Prostitute dies of overdose - at 13

ALIYAH ISMAIL was a homeless prostitute, hooked on methadone, desperate for money and exploited by dozens of men. She died of a drugs overdose, alone on a threadbare blanket in a derelict building in the red light district of King's Cross. She was just 13 years old.

The St Pancras coroner's court this week recorded a verdict of death by misadventure, but details of her short life tell a story of failure by her parents, friends and society.

During her final few months, she was put into the care of Harrow council. Just how her carers in the north-west London borough allowed the vulnerable teenager to disappear into London's underworld will be the key question before an inquiry by an independent child care expert, appointed by Harrow to study its own conduct.

So what happened to Aliyah Ismail? Carol Sensky, a Harrow social worker, told the inquest that the marriage between Aliyah's Jordanian father, Jamal, and her mother, Agnes, fell apart when she was four. By the time she was seven she had signs of serious physical abuse. A year later teachers reported her as aggressive and sexually precocious.

Then there was some respite. When Aliyah was nine she spent three years with her father, first in France, then Jordan where, according to her close friend Zoe, 18, she attended a private girls' school and was happy.

But the adolescent began to rebel against the restrictions on young women in the Muslim country. When Aliyah returned to Britain for a holiday in 1997, she found London exhilarating. "She wanted to have too much fun in too short a time. She wanted to grow up quickly but in reality she was so very vulnerable and naive," said Zoe.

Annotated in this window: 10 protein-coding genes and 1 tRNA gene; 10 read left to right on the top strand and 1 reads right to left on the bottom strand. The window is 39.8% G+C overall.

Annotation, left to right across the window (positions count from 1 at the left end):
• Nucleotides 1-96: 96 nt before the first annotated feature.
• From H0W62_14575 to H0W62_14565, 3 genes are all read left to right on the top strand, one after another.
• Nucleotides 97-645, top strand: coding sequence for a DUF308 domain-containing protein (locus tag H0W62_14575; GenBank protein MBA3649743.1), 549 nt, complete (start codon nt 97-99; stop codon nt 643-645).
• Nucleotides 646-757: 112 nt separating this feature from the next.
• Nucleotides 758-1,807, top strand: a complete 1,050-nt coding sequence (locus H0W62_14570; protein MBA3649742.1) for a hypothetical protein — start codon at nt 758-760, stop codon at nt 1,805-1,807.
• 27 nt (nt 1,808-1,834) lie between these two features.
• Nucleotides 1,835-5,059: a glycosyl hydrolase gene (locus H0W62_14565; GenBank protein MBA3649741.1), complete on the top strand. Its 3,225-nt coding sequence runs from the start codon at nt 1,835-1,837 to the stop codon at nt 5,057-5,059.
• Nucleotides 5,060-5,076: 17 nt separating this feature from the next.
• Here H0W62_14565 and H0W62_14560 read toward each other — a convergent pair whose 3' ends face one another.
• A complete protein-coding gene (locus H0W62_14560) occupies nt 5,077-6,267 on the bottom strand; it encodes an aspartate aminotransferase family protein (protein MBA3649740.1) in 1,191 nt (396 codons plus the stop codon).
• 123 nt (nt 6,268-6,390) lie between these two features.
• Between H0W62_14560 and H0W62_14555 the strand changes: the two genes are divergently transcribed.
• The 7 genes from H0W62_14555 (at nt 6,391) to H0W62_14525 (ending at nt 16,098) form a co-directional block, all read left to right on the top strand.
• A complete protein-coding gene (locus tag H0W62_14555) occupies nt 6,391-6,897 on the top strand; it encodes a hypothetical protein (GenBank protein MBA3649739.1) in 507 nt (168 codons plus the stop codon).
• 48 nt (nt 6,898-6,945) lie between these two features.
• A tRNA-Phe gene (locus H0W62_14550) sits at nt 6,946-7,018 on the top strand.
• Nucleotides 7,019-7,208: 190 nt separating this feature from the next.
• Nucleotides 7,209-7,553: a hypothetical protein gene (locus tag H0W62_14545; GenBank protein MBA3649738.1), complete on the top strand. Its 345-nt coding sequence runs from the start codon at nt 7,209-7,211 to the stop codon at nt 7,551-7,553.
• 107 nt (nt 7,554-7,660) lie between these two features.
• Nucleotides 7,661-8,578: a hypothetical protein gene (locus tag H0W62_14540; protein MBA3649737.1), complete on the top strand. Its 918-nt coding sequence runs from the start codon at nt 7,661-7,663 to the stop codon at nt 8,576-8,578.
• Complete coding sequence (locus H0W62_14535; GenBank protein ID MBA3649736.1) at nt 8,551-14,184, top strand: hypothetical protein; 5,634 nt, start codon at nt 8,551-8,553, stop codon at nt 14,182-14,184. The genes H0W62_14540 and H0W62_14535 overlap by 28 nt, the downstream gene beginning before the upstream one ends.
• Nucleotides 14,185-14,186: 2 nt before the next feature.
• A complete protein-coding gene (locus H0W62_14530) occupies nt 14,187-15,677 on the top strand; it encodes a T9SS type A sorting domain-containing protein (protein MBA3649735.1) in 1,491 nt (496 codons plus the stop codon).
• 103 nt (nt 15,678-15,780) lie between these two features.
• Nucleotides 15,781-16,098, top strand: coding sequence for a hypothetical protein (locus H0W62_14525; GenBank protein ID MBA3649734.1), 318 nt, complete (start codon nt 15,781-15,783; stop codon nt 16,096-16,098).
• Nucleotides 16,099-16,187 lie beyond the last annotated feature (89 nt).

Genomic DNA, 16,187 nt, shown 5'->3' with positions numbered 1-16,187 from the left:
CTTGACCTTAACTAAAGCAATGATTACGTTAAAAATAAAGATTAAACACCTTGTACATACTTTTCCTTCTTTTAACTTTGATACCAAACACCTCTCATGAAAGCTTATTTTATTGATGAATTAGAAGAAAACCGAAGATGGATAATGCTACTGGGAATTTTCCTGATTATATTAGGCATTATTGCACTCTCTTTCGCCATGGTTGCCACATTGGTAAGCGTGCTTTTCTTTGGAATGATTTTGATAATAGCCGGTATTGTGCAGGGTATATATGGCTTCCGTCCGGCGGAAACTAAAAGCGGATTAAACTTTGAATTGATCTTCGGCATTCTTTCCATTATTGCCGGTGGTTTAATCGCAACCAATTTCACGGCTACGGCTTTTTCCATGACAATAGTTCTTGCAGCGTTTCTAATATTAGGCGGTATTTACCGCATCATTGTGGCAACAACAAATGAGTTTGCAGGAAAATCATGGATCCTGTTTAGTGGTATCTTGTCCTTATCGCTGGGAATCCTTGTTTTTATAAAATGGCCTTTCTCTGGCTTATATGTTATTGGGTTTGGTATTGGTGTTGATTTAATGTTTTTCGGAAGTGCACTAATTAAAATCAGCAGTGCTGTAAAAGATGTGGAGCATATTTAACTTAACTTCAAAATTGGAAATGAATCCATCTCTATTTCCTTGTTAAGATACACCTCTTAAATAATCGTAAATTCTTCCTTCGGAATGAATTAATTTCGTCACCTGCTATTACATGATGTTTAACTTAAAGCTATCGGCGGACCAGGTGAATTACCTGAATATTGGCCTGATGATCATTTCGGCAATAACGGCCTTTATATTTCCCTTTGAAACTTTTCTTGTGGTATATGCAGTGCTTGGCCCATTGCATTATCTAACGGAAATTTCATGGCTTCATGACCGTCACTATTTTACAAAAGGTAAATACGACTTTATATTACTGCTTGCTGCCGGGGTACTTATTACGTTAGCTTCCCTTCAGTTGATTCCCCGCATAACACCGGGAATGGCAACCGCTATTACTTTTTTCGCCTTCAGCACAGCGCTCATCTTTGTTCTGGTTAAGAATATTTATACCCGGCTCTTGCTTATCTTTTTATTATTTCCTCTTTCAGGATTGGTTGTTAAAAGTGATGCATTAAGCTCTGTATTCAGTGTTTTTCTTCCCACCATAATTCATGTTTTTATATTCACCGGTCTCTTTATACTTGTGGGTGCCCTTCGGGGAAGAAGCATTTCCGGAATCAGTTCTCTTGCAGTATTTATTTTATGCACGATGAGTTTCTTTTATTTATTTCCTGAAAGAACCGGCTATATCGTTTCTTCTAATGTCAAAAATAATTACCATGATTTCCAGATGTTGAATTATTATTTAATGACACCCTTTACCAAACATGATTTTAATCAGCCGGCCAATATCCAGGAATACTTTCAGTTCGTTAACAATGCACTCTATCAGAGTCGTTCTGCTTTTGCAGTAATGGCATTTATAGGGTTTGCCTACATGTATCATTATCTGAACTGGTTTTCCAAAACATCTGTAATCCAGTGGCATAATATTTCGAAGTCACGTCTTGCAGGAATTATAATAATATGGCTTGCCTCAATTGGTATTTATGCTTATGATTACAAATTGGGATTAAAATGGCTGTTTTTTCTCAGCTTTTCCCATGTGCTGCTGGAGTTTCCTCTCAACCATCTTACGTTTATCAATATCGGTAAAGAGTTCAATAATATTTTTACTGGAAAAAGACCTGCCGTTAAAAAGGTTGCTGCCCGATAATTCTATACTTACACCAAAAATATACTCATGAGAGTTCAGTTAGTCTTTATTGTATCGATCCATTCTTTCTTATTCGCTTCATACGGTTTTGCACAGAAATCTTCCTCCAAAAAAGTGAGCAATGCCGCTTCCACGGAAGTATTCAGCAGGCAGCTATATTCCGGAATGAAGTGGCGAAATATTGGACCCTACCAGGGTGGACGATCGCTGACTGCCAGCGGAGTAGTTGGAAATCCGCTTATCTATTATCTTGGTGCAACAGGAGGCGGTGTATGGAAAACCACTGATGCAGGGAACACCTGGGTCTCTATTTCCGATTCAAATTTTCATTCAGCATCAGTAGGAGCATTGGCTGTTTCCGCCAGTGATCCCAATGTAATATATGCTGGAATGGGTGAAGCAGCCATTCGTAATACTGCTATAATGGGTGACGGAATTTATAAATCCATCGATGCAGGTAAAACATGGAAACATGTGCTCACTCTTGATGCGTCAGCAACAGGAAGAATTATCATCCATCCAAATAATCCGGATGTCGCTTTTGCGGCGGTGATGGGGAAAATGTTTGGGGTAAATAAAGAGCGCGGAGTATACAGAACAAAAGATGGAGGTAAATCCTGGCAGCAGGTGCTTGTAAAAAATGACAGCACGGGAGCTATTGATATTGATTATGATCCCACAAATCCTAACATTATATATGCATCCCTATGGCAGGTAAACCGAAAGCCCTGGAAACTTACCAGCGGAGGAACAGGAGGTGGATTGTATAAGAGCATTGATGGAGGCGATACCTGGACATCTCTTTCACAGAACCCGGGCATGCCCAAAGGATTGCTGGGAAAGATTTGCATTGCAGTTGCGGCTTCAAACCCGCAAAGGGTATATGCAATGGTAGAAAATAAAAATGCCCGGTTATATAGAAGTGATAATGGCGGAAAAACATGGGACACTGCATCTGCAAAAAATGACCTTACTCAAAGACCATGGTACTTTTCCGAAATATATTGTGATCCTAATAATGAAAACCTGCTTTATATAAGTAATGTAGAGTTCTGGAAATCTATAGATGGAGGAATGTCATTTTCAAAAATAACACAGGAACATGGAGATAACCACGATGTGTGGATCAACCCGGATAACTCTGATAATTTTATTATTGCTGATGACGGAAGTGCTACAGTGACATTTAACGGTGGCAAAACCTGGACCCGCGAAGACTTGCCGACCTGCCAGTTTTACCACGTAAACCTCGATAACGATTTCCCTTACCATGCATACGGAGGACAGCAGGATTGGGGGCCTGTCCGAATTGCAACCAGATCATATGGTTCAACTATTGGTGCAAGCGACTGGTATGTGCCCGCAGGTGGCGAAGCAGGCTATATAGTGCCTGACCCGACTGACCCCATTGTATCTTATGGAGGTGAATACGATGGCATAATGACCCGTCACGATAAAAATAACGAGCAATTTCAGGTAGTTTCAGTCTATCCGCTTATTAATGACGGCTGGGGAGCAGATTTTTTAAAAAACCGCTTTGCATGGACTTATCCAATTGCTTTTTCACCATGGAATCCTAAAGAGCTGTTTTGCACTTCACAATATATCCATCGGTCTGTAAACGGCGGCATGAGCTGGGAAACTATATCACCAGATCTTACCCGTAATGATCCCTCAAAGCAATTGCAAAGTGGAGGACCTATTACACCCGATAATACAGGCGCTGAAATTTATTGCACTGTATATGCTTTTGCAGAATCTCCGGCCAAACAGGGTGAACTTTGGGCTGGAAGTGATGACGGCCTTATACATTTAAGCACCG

Aliyah went to live with her mother in a dilapidated council house in Northolt, on the outskirts of west London, and was soon hanging out with the "wrong crowd," said Zoe.

Her depressed mother could not cope with the headstrong teenager and put her into the care of social workers.

In early 1998, Aliyah was placed in a children's home, but absconded. By April her social worker reported that Aliyah's life was out of control. Her file noted an arrest for theft and suspicions of "abusing drugs and sexual promiscuity". It concluded that she could not be "contained". On 23 September she told her social worker that she was a prostitute. She was working the streets around King's Cross station and had become infected with herpes and hepatitis B. Kelly, 16, a young beggar who knew Aliyah well, claimed the men who had sex with her knew she was under-age. "She looked 13. There was no way you could mistake her for even a 16 or 17- year-old," he said.

Harrow social services agreed that Aliyah ought to be in a secure unit, but failed to act. Less than a month later, on 27 October, she was dead.

Aliyah's last days were spent with a heroin addict, Anthony Hughes, himself only 17. In a witness statement he said that Aliyah was a regular user of crack cocaine and cannabis. The night she died, another prostitute sold her methadone, the heroin substitute distributed to addicts by the NHS.

Aliyah drank it immediately and was soon "buzzing". In the early hours of 27 October, they returned to his mother's rundown flat close to King's Cross, and fell asleep. When he awoke the following afternoon, Aliyah's mouth was encrusted with blood and vomit. "Her body was all floppy," he said. She was dead.

Pathologist Dr Diane Cox said that Aliyah died of methadone poisoning: she had twice the lethal dose of the drug in her bloodstream. Aliyah's father believes the police are not doing enough to find the methadone supplier. He is also incensed at the failure of the social workers to prevent his daughter's death. "Regardless of whether she was a naughty girl or not, they should have helped Aliyah and placed her somewhere safe," he told the Independent on Sunday.

The coroner, Dr Stephen Chan, summed it up: "It is sad to hear such a sorry tale of a very short life - a child's really - so tragically flawed and self-destructive ... She was clearly spiralling down the dark alley of drugs, and vice."

But later that night, a few minutes walk from the coroner's court, it was business as usual on Aliyah's old patch. A disturbed young woman sat on the pavement rocking to and fro, and a prostitute discussed business with a punter, while two police officers searched a suspected drugs dealer. A pretty young girl, aged about 14, paused to check her hair in a window, then disappeared into the dark heart of King's Cross.

Comments